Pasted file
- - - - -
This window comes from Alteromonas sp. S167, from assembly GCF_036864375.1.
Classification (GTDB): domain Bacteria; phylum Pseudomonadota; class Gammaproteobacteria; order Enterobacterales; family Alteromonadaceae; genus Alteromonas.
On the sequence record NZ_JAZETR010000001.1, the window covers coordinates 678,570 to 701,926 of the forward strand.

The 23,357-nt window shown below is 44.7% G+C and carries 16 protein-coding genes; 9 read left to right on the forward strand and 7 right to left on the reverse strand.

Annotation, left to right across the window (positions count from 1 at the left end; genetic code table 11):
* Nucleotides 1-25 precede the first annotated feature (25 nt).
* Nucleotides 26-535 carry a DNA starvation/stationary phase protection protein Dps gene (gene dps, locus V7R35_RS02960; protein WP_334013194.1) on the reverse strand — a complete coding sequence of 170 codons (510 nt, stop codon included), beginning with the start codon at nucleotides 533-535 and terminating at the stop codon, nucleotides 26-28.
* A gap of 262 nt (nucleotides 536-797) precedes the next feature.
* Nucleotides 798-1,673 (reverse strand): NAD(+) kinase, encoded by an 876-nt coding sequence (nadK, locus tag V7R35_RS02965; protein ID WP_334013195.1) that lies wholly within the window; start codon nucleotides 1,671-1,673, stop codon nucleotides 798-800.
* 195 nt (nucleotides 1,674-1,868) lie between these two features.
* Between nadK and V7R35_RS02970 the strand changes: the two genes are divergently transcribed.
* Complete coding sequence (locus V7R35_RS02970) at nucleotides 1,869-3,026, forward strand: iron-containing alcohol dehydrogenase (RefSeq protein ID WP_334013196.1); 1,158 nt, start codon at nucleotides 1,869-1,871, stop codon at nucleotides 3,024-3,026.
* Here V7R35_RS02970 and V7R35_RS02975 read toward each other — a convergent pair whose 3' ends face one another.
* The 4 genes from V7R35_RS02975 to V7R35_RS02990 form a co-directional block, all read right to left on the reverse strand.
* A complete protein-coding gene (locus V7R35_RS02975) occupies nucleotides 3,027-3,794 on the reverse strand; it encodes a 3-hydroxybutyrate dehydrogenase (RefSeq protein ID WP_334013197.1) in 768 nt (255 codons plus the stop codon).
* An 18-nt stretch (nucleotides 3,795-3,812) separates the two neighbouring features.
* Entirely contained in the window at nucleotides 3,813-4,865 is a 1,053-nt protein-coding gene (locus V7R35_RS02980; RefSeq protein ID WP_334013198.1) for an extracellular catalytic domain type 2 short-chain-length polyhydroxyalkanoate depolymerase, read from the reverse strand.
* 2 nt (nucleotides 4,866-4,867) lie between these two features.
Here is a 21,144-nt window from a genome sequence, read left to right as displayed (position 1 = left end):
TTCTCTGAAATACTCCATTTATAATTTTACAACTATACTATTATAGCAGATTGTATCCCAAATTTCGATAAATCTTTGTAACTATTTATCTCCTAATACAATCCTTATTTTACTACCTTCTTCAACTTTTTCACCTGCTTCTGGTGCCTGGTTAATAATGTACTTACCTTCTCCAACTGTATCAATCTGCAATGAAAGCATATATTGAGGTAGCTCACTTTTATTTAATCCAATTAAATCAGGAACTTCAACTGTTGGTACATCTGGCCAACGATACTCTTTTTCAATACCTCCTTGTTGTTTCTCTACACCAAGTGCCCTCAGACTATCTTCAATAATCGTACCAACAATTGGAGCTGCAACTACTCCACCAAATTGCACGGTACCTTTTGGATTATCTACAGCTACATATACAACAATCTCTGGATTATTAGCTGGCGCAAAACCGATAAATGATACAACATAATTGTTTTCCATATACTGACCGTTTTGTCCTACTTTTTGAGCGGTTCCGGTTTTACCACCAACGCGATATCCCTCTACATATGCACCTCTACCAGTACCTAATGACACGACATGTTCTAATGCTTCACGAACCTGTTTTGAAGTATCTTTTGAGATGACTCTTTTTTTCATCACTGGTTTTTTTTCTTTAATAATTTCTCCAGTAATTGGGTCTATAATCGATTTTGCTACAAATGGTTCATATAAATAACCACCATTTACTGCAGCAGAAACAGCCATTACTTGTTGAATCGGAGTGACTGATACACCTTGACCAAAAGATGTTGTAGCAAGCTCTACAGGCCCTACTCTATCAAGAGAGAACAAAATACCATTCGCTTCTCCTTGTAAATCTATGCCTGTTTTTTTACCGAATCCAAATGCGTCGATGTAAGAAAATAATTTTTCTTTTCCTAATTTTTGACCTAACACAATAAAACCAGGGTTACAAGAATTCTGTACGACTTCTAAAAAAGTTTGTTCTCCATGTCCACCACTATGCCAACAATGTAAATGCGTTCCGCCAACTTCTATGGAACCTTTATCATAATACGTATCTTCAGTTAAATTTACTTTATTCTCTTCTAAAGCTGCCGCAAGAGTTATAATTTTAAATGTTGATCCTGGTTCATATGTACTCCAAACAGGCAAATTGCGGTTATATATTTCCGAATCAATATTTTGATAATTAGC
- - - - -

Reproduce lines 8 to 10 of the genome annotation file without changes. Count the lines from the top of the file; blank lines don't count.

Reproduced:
* A gap of 262 nt (nucleotides 536-797) precedes the next feature.
* Nucleotides 798-1,673 (reverse strand): NAD(+) kinase, encoded by an 876-nt coding sequence (nadK, locus tag V7R35_RS02965; protein ID WP_334013195.1) that lies wholly within the window; start codon nucleotides 1,671-1,673, stop codon nucleotides 798-800.
* 195 nt (nucleotides 1,674-1,868) lie between these two features.